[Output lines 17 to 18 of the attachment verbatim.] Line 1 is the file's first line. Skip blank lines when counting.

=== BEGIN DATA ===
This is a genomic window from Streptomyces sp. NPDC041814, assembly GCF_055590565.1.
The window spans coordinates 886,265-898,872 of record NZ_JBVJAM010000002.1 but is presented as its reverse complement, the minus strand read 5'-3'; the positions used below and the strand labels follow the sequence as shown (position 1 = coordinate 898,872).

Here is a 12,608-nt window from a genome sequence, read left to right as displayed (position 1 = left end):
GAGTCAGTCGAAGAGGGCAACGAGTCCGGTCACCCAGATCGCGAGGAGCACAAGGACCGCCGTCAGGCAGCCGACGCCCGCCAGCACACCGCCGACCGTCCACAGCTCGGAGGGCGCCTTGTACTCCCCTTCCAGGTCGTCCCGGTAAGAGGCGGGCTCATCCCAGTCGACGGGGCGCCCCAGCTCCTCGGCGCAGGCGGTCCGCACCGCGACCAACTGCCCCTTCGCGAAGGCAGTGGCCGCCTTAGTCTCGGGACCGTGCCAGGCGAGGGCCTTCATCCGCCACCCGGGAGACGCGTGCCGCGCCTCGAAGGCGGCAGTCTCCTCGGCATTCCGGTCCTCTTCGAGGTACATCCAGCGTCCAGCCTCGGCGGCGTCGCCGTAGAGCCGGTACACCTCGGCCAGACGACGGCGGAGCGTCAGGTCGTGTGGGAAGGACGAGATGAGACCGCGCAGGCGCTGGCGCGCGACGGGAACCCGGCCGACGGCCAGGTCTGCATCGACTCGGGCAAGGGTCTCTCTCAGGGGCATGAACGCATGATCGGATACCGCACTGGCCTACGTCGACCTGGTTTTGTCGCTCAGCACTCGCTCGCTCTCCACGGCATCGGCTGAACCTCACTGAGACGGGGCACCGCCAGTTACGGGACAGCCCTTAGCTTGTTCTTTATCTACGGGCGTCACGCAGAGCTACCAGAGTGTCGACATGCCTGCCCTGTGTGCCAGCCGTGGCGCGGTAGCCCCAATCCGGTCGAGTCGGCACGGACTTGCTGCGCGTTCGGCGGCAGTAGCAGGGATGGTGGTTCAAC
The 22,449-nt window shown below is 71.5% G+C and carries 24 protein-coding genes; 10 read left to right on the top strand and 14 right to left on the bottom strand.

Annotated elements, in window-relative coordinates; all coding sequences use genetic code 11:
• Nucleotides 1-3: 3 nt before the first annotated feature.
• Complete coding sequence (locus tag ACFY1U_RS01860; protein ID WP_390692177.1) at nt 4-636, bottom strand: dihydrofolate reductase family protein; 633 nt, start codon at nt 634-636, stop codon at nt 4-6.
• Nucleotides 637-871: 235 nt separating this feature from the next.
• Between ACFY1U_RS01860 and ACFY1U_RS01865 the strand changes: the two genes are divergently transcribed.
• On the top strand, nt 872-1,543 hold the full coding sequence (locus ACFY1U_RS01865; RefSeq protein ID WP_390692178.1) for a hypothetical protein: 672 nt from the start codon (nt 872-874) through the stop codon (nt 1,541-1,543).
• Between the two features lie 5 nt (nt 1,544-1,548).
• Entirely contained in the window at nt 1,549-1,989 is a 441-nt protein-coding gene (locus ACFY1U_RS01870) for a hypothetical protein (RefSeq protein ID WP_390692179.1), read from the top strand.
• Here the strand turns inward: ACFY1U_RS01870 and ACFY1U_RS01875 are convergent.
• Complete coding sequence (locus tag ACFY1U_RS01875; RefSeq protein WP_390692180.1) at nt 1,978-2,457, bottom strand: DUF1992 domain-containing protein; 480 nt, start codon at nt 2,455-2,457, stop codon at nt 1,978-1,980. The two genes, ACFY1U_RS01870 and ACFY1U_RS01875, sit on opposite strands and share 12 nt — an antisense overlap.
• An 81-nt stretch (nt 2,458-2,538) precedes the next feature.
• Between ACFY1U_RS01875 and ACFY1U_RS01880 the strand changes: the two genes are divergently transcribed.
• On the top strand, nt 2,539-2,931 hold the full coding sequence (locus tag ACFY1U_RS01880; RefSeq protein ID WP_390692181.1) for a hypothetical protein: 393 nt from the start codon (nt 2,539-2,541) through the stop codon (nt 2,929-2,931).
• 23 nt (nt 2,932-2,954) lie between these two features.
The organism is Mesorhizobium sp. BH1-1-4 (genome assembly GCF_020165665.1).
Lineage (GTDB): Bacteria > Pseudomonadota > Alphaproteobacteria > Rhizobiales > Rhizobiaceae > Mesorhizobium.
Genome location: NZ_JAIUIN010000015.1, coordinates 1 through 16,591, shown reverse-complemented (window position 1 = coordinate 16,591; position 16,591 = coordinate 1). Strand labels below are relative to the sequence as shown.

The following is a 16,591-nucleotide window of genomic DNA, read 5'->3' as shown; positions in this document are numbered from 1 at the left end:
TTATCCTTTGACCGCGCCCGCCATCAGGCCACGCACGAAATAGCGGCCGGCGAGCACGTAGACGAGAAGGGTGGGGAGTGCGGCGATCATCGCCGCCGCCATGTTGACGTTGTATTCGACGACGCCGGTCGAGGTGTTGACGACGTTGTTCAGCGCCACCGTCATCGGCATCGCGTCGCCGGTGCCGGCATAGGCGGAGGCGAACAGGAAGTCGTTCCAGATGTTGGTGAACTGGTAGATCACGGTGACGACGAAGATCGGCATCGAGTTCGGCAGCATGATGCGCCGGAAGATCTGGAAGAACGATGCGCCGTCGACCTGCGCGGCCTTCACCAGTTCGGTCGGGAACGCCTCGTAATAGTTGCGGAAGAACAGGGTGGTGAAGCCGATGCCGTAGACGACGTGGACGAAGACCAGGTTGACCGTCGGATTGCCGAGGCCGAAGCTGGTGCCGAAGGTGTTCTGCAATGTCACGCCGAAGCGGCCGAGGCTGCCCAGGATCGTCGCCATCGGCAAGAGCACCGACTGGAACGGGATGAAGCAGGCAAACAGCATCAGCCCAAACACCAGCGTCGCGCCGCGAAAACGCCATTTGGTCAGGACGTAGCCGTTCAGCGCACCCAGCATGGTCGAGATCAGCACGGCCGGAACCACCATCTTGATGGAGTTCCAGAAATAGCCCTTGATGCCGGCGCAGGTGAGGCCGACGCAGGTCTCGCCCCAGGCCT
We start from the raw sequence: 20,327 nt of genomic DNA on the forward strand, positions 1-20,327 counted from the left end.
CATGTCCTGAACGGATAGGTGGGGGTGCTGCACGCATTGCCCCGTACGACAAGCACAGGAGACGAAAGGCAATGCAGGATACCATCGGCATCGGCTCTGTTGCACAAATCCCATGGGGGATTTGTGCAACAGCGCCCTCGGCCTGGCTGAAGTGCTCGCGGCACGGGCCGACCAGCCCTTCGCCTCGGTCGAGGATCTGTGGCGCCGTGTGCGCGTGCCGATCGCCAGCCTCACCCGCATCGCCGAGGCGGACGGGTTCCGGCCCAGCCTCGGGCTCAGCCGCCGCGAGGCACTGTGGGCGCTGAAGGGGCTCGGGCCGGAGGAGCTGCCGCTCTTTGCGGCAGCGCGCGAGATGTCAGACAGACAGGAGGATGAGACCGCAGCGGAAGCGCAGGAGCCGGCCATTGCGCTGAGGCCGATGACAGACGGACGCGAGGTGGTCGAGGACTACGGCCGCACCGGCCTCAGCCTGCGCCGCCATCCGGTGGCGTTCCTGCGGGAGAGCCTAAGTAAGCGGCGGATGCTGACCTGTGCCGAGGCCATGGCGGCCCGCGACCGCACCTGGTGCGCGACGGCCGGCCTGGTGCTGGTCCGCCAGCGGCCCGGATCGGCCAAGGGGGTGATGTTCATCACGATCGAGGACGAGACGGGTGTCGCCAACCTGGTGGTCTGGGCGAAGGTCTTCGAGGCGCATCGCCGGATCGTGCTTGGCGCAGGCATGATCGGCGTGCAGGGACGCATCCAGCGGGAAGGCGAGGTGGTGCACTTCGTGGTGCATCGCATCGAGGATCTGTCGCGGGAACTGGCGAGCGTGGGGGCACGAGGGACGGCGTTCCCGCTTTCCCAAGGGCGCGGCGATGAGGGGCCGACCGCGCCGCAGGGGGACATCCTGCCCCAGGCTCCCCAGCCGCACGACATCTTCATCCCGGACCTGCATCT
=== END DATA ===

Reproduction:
• Between ACFY1U_RS01875 and ACFY1U_RS01880 the strand changes: the two genes are divergently transcribed.
• On the top strand, nt 2,539-2,931 hold the full coding sequence (locus tag ACFY1U_RS01880; RefSeq protein ID WP_390692181.1) for a hypothetical protein: 393 nt from the start codon (nt 2,539-2,541) through the stop codon (nt 2,929-2,931).